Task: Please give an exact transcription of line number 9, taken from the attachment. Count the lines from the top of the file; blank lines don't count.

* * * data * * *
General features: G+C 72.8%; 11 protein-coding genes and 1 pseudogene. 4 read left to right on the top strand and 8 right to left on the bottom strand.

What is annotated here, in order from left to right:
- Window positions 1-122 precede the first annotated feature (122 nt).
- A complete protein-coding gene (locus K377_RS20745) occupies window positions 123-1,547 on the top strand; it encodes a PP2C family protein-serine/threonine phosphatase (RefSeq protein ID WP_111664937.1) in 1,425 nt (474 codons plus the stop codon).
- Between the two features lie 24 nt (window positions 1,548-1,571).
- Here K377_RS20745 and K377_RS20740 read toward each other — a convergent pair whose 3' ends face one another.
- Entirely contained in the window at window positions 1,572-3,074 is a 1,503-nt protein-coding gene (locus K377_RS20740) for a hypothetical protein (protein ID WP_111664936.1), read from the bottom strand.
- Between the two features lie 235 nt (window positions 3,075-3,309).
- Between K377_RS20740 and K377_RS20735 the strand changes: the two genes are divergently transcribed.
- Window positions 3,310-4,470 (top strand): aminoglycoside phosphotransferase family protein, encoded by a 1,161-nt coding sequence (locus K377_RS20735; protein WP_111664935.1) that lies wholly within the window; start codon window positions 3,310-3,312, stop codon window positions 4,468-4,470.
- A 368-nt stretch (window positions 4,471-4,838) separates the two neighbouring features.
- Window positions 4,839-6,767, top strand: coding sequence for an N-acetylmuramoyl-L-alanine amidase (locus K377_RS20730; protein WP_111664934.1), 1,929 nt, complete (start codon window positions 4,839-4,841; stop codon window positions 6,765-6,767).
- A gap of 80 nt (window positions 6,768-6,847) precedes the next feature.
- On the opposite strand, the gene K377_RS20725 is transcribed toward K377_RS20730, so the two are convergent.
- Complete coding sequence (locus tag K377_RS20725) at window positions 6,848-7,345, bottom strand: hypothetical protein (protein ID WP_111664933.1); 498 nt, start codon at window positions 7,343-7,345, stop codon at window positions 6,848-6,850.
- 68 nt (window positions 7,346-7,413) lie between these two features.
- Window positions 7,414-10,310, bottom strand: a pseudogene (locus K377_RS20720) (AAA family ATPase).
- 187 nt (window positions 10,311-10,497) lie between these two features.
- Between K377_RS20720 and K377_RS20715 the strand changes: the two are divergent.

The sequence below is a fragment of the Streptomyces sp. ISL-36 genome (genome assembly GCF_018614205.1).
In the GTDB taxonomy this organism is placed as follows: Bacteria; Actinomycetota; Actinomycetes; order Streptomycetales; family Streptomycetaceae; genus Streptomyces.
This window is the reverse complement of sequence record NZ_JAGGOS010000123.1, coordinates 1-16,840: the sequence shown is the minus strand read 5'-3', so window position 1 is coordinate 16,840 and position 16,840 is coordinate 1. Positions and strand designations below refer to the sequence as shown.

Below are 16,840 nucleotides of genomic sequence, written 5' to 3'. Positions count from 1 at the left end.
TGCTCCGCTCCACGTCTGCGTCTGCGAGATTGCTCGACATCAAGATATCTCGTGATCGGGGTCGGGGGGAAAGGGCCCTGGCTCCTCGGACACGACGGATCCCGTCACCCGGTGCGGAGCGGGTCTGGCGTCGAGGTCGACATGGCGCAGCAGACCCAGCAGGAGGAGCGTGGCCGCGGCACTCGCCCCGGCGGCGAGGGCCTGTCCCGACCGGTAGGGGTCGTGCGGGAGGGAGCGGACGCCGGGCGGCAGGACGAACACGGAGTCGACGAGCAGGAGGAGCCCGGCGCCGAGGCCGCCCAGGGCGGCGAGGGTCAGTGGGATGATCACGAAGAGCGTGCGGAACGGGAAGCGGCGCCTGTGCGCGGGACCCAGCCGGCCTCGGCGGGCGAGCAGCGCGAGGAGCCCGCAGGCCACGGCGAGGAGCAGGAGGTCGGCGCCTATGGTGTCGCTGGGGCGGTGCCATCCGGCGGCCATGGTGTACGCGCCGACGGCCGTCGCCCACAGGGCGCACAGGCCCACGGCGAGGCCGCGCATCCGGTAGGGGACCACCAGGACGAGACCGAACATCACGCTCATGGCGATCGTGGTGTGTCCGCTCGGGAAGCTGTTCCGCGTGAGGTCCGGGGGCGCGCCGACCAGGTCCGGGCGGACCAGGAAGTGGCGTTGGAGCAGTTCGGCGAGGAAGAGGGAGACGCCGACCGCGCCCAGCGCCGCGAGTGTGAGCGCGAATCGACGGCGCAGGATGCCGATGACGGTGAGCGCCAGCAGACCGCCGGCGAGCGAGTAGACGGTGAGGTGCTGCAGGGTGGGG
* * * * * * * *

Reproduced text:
- Between K377_RS20740 and K377_RS20735 the strand changes: the two genes are divergently transcribed.